Lih, Andrew. "Wikipedia as Particpatory Journalism: Reliable Sources? Metrics for Evaluating Collaborative Media as a News Resource." Conference Presentation. 5th International Symposium on Online Journalism. April 16-17, 2004. University of Texas at Austin. <http://journalism.utexas.edu/onlinejournalism/2004/papers/wikipedia.pdf>. Journalism and Media Studes Center: The Univeristy of Hong Kong <http://jmsc.hku.hk>
This article is, for the most part, a research article. However, it initially provides background and history information on the development and establishment of Wikipedia. The piece is a foundational piece of work that describes and analyzes how Wikipedia works. Though it is a "foundational" piece of work, Lih's research model is one that has used before. Lih's methodology "analyzes several quantitative metrics concerning the growth of Wikipedia articles, and its use as a source for news stories" (7). Lih's main thesis or purpose of the piece is to illustrate not only the number of times wikipedia has been cited, but also to show readers just who is citing the website. For the most part, those citing wikipedia are overwhelming credible sources themselves. However, it is debateable if this is truly what Lih would've intended to be the thesis. It is very difficult to interpret just what Lih was intending to do, and many readers will understand the purpose or thesis of the piece to be different. It seems as if there are multiple levels of things going on here.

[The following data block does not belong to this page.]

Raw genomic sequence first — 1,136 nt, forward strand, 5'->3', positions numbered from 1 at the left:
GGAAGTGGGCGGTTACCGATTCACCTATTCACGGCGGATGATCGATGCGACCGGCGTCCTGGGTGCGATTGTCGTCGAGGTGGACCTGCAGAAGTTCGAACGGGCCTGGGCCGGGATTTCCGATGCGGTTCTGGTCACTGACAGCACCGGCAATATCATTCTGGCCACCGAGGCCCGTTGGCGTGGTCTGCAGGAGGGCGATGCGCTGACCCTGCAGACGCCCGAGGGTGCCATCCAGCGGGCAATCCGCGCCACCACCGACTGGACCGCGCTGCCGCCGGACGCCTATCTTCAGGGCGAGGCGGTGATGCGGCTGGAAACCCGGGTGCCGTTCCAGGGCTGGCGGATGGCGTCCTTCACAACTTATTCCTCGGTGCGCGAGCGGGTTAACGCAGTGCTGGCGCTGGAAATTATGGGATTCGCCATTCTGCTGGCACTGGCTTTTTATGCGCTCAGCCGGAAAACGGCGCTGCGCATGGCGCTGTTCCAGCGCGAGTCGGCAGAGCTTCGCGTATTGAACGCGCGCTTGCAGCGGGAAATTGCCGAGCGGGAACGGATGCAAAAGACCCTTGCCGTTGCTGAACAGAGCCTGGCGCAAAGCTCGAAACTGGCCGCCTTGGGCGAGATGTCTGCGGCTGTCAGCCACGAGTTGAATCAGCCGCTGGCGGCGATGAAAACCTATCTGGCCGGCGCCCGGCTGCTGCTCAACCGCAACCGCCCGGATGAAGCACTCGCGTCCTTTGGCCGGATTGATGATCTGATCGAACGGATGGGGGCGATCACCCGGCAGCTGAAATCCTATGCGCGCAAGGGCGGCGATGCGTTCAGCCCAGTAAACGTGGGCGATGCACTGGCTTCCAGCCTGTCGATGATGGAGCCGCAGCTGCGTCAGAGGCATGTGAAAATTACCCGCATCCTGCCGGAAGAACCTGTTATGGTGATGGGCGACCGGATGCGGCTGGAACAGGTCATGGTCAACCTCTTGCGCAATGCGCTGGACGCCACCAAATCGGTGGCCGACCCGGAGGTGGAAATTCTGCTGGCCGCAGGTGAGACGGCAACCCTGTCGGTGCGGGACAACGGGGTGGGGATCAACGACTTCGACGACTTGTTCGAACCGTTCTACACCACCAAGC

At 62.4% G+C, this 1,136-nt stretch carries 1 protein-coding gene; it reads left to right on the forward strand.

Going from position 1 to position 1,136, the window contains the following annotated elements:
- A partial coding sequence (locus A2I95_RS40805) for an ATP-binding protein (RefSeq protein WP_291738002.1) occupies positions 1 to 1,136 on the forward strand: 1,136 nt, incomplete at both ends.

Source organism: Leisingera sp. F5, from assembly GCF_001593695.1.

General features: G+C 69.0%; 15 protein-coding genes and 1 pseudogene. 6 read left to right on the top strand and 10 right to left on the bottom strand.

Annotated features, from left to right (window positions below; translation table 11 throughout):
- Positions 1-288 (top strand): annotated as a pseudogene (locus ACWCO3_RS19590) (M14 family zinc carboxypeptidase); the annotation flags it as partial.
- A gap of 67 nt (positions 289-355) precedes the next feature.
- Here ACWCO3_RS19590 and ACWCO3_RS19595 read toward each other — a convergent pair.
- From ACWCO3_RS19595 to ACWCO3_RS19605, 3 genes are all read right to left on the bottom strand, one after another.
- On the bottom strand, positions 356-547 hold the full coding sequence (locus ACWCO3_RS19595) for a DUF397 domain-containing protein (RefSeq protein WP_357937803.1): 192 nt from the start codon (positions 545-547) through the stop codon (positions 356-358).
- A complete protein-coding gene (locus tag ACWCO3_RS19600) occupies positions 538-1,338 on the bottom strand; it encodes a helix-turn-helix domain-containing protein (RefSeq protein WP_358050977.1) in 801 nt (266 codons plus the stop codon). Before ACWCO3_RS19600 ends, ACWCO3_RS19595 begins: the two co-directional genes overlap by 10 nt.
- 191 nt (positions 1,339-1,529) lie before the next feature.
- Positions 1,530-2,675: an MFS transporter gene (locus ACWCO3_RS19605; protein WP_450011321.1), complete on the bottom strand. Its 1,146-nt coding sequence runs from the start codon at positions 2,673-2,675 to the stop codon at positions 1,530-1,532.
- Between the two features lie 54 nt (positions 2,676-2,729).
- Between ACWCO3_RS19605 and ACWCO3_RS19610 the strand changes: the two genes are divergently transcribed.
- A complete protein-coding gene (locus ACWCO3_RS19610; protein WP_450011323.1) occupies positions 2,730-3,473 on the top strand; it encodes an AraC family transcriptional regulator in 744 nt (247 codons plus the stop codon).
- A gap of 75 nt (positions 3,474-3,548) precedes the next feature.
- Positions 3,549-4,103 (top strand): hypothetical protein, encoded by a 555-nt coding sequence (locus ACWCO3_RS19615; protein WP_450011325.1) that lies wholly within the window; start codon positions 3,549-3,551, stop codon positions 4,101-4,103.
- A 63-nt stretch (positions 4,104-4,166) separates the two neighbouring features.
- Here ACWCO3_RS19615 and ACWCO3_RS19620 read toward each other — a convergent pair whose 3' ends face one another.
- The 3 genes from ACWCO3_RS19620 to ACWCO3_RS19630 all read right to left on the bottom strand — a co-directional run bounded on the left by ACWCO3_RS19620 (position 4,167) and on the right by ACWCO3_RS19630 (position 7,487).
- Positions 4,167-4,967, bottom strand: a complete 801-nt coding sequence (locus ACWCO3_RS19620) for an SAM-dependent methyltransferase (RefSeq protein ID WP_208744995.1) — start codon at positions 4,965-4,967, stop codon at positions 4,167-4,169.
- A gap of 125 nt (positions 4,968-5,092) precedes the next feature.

Unfortunately, the "roadmap" that is given at the bottom of page 2 is not how the paper is presented. Normally, as a reader, I look for this roadmap to lead me through the document. This was not the case in Lih's text.
Methodology: As mentioned above, Lih uses qualitative metrics to "help compare the relative quality of the articles in the form of 'reputation'" (7). His methodology "focuses on the metadata concerning each article, namely the edit history information kept for every page in Wikipedia" (7). He look as 2 key variables in his study: rigor and diversity. Rigor is understood as the "total number of edits for an article" while diversity is defined as the "total number of unique users" (8).
Lih uses a number of graphs, some he discusses, others he does not. But as a reader unfamiliar with such graphs, I found it difficult to comprhend the graphs. This, however, is likely not due to any fault of Lih's, but most likely because I do not deal closely with these types of graphs and statitistics (particularly the math equations).